If you’re thinking you only have 3 months to come up with the money to pay your bill, rest easy, mama. You don’t have to pay the bill back all at once. I knew this fact going into my ER trip because, in the past, I’ve always been able to set up a payment plan with the hospital or whatever medical provider (mostly when I had high deductible’s during pregnancy). For me, those payment plans might have taken years to pay off, but they were without interest, so it was better than swiping my credit card.
The whole point of this post
Now that you understand that medical bills don’t have to be paid right away or all at once, that brings me to the one thing you absolutely must do when you receive a medical bill – always, always call the billing department.
While this year was the first time that I accumulated medical debt while uninsured, but it wasn’t the first time I’ve called the billing department to discuss my options to pay back my medical debt.
Like I mentioned earlier, you don’t have to pay your medical bill all at once. But in order to make monthly installments, you have to contact the billing department and set that up. You can’t just mail them a check with whatever amount you want (yeah, I still use checks sometimes). You have to request a special arrangement so that your bill doesn’t go into collections.
I know, I know. I don’t like to make phone calls either (and I used to work in a call center), but trust me, it’s absolutely worth it – especially in my case.
Apparently, if you are a cash patient (and you are if you don’t have insurance), you’ll probably receive a discount on your bill – but you don’t know about it unless you call.**
This was HUGE news to me!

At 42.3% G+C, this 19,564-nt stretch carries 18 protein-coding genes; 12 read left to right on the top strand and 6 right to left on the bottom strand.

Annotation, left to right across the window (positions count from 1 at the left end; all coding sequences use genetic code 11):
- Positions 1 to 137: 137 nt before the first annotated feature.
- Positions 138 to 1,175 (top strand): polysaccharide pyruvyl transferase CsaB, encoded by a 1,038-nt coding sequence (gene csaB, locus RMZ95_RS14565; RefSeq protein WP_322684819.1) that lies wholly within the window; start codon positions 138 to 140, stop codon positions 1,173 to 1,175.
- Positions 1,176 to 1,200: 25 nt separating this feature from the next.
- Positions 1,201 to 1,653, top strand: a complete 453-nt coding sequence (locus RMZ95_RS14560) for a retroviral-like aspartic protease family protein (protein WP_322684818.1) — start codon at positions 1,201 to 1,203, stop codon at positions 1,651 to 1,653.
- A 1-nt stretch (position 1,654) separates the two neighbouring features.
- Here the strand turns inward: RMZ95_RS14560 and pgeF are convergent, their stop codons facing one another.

Ya’ll, I waited 3 months to the day of my visit to call them because I was dreading finding out how much the monthly payment would be. Come to find out, one of them offered me a 25% discount and then divided the balance up into 18 monthly payments, making that bill way more affordable than I expected.
And another provider offered me a – drum roll please – 40% discount if I paid the balance upfront (*jaw drop*).
Don’t stress paying back medical bills
Hopefully, if you are uninsured, you won’t be for long. And if you are, and you do have medical bills, I hope that you found this post helpful.
Remember: most medical providers are willing to work with you so that you can pay back your debt in a way that fits into your budget. But in order to take advantage of things like discounts and payment plans, you have to do the hard thing and pick up the phone and call.
I know that calling and asking for a payment plan can feel like admitting money problems. Just know that the representatives on the other end of the line are there to help you. Asking for help in the form of a payment plan does not make you a failure. It just makes you human.
Again, this has just been my experience. I don’t pretend to know everything there is to know about paying medical bills. But if you have any questions, feel free to send them to me over on my Instagram. I’ll do my best to answer them as honestly as I can. If you found this post helpful, let me know in the comments below or send me a DM on Instagram.
Love & light,
PS It dawned on me a few hours after calling the billing departments to the hospital and ER doctor that I didn’t call my radiology bill department a few weeks ago when I sent them their payment. I probably could have gotten a little discount there, too. *face palm* FOMO feels, for real, ya’ll. Oh it hurts.
**Getting a discount for being uninsured was the case for me. It’s possible that some providers might not do this. Hopefully, you could get a discount, too.
Leave a Reply